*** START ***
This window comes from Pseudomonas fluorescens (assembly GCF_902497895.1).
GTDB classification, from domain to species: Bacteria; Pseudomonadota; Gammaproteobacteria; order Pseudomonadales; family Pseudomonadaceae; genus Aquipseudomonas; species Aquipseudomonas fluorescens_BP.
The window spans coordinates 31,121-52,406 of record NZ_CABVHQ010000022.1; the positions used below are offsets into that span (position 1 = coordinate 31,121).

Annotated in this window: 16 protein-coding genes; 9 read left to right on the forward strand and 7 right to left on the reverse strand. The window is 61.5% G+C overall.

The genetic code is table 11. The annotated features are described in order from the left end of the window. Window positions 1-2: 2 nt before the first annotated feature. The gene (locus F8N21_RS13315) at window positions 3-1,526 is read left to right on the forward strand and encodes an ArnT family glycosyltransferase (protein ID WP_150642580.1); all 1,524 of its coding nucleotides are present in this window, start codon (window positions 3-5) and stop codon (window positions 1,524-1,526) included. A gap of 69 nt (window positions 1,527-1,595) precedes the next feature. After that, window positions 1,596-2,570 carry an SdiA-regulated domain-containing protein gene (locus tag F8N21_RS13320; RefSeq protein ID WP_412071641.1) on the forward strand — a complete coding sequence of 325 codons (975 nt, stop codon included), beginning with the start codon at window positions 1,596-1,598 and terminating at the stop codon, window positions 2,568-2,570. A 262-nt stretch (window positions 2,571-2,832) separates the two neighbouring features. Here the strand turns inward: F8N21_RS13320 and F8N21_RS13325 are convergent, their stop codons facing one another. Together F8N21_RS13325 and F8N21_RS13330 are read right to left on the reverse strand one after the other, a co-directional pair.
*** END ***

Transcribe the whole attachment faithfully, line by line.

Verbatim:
This window comes from Pseudomonas fluorescens (assembly GCF_902497895.1).
GTDB classification, from domain to species: Bacteria; Pseudomonadota; Gammaproteobacteria; order Pseudomonadales; family Pseudomonadaceae; genus Aquipseudomonas; species Aquipseudomonas fluorescens_BP.
The window spans coordinates 31,121-52,406 of record NZ_CABVHQ010000022.1; the positions used below are offsets into that span (position 1 = coordinate 31,121).

Annotated in this window: 16 protein-coding genes; 9 read left to right on the forward strand and 7 right to left on the reverse strand. The window is 61.5% G+C overall.

The genetic code is table 11. The annotated features are described in order from the left end of the window. Window positions 1-2: 2 nt before the first annotated feature. The gene (locus F8N21_RS13315) at window positions 3-1,526 is read left to right on the forward strand and encodes an ArnT family glycosyltransferase (protein ID WP_150642580.1); all 1,524 of its coding nucleotides are present in this window, start codon (window positions 3-5) and stop codon (window positions 1,524-1,526) included. A gap of 69 nt (window positions 1,527-1,595) precedes the next feature. After that, window positions 1,596-2,570 carry an SdiA-regulated domain-containing protein gene (locus tag F8N21_RS13320; RefSeq protein ID WP_412071641.1) on the forward strand — a complete coding sequence of 325 codons (975 nt, stop codon included), beginning with the start codon at window positions 1,596-1,598 and terminating at the stop codon, window positions 2,568-2,570. A 262-nt stretch (window positions 2,571-2,832) separates the two neighbouring features. Here the strand turns inward: F8N21_RS13320 and F8N21_RS13325 are convergent, their stop codons facing one another. Together F8N21_RS13325 and F8N21_RS13330 are read right to left on the reverse strand one after the other, a co-directional pair.